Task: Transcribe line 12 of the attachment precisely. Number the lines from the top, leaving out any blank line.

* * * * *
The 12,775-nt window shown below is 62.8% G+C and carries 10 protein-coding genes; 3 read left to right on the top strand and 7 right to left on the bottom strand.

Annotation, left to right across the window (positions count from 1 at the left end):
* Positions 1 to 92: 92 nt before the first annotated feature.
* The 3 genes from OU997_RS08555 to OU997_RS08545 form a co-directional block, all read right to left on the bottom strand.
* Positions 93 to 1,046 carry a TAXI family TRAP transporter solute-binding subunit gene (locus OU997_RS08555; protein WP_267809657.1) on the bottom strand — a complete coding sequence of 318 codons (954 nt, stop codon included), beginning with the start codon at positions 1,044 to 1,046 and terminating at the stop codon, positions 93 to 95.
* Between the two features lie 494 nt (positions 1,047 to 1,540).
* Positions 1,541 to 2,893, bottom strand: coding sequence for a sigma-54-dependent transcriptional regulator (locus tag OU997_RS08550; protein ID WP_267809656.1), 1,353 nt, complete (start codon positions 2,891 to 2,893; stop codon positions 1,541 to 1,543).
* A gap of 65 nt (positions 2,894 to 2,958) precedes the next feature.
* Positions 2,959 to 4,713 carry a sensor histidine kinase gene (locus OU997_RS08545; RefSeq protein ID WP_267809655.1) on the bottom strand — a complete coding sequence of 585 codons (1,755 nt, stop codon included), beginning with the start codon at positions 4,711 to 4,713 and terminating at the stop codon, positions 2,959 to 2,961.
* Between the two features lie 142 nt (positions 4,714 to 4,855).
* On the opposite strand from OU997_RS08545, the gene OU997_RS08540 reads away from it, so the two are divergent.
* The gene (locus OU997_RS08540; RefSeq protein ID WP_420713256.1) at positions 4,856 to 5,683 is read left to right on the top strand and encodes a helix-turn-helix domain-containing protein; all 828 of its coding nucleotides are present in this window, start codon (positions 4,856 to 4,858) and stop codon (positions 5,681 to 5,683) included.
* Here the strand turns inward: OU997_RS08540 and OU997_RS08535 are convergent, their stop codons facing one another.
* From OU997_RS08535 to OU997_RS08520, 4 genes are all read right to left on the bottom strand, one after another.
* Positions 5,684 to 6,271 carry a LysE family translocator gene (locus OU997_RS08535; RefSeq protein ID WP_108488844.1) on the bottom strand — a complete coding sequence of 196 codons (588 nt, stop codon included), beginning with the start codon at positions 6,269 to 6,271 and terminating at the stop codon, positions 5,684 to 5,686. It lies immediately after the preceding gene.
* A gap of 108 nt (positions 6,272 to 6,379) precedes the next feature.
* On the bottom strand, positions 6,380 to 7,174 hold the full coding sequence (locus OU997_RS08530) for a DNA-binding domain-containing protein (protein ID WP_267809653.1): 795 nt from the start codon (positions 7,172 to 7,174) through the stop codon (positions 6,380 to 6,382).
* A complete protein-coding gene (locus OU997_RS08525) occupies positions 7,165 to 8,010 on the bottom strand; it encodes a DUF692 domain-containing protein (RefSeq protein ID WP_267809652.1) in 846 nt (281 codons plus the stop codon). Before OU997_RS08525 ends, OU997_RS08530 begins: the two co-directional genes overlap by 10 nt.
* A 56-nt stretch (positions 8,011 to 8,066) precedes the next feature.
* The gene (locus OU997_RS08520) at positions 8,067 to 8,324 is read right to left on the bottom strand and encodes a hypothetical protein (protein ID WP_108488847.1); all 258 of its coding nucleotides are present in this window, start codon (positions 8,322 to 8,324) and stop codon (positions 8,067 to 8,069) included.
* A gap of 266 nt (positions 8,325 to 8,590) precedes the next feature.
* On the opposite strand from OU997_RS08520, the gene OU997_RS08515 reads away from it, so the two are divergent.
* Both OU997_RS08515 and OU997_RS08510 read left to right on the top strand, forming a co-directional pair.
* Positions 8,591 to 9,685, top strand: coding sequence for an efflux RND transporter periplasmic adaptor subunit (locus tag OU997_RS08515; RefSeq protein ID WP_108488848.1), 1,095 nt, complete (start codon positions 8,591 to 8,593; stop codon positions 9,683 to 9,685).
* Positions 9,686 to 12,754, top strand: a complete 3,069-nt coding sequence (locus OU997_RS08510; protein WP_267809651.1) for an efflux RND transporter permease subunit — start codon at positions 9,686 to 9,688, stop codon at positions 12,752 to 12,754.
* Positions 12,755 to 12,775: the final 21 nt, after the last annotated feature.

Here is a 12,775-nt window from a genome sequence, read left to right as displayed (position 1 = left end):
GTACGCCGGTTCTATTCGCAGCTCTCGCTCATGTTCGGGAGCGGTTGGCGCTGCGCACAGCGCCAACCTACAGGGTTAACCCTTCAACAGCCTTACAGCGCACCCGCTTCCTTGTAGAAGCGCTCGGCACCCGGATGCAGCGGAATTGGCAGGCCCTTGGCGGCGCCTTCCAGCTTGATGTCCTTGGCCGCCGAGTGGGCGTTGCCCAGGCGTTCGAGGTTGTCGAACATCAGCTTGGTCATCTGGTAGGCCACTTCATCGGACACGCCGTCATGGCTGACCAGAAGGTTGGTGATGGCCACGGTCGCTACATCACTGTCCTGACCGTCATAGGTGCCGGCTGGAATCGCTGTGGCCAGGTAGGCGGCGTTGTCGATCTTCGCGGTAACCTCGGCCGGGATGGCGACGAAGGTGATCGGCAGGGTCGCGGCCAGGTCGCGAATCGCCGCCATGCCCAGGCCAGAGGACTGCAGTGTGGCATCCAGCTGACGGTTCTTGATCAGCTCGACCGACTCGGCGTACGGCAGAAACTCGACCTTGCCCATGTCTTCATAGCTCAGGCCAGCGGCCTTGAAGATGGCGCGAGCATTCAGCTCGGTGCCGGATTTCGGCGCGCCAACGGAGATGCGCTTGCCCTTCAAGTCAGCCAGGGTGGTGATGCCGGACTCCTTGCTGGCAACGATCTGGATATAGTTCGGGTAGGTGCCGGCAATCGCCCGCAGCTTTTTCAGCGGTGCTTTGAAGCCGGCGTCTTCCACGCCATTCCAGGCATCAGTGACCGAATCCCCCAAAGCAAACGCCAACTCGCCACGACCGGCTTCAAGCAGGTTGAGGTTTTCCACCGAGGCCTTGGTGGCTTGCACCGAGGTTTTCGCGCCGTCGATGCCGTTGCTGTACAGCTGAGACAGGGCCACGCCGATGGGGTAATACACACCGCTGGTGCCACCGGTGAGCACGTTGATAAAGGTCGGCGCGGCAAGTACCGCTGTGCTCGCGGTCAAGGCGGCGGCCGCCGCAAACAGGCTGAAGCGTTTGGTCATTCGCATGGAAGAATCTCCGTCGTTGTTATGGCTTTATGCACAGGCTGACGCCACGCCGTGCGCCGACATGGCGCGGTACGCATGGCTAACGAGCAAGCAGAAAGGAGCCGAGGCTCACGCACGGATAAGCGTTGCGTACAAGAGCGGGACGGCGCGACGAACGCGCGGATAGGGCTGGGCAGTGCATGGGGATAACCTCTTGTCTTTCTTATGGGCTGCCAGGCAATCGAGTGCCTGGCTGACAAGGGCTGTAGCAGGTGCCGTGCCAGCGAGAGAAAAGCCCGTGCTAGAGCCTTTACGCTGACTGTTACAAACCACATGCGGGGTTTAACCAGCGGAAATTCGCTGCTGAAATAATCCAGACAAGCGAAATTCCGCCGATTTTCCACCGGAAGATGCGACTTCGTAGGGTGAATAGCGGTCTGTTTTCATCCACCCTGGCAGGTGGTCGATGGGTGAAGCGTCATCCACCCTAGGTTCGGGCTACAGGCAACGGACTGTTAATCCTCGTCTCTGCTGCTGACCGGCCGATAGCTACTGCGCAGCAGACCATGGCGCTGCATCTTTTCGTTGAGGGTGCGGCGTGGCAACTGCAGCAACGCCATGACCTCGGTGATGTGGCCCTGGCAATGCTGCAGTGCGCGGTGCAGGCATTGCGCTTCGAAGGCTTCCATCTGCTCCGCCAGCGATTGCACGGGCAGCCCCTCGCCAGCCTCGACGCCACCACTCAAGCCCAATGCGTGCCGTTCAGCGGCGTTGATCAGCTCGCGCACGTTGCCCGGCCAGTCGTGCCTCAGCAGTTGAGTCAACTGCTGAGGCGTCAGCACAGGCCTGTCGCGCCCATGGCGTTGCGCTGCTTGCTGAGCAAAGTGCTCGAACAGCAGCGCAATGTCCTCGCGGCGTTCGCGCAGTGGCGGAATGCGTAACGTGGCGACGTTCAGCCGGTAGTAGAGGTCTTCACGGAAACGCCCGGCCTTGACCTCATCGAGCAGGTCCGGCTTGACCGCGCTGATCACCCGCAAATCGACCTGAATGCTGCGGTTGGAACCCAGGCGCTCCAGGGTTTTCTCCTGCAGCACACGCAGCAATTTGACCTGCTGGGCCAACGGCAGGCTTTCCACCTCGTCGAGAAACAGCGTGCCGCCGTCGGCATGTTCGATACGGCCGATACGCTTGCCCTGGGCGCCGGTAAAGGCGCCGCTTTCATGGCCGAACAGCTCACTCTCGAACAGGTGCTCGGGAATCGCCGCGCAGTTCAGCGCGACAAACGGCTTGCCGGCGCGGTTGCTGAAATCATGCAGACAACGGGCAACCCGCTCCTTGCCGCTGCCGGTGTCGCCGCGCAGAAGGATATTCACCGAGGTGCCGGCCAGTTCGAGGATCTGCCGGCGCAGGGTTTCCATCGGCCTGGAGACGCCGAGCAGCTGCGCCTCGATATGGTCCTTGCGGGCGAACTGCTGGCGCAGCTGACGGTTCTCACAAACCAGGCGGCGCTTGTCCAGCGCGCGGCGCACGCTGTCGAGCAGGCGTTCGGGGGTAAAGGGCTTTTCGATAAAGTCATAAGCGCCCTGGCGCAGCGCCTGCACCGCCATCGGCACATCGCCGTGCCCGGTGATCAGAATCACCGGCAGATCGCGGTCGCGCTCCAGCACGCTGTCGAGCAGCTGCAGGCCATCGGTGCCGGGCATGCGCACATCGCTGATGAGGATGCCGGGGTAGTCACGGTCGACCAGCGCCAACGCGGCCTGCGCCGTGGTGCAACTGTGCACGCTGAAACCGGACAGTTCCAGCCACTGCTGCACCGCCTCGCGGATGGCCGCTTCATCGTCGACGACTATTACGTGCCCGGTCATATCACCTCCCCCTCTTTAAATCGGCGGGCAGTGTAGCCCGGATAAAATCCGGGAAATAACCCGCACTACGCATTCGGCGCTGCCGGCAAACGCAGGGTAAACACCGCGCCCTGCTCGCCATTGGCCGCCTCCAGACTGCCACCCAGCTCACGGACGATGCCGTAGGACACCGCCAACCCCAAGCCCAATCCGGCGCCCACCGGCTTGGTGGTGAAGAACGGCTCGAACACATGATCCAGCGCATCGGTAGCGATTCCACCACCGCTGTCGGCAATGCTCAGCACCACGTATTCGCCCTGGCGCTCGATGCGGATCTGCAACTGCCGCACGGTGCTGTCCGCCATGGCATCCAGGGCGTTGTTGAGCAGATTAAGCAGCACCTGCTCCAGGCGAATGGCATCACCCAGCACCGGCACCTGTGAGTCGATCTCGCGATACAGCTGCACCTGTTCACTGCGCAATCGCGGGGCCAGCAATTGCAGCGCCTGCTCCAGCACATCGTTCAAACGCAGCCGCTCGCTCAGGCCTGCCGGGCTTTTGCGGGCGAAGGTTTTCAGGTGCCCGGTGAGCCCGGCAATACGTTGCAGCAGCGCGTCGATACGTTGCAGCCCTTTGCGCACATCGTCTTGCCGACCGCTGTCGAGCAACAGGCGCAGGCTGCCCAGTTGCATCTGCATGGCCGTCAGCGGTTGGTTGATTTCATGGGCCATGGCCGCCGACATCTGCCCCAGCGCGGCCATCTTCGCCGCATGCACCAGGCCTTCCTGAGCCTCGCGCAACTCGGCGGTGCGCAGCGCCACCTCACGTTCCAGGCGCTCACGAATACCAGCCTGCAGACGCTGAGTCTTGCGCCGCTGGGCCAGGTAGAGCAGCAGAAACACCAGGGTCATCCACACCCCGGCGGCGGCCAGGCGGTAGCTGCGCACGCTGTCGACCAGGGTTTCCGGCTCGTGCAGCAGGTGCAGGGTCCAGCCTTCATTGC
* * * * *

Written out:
* The gene (locus OU997_RS08540; RefSeq protein ID WP_420713256.1) at positions 4,856 to 5,683 is read left to right on the top strand and encodes a helix-turn-helix domain-containing protein; all 828 of its coding nucleotides are present in this window, start codon (positions 4,856 to 4,858) and stop codon (positions 5,681 to 5,683) included.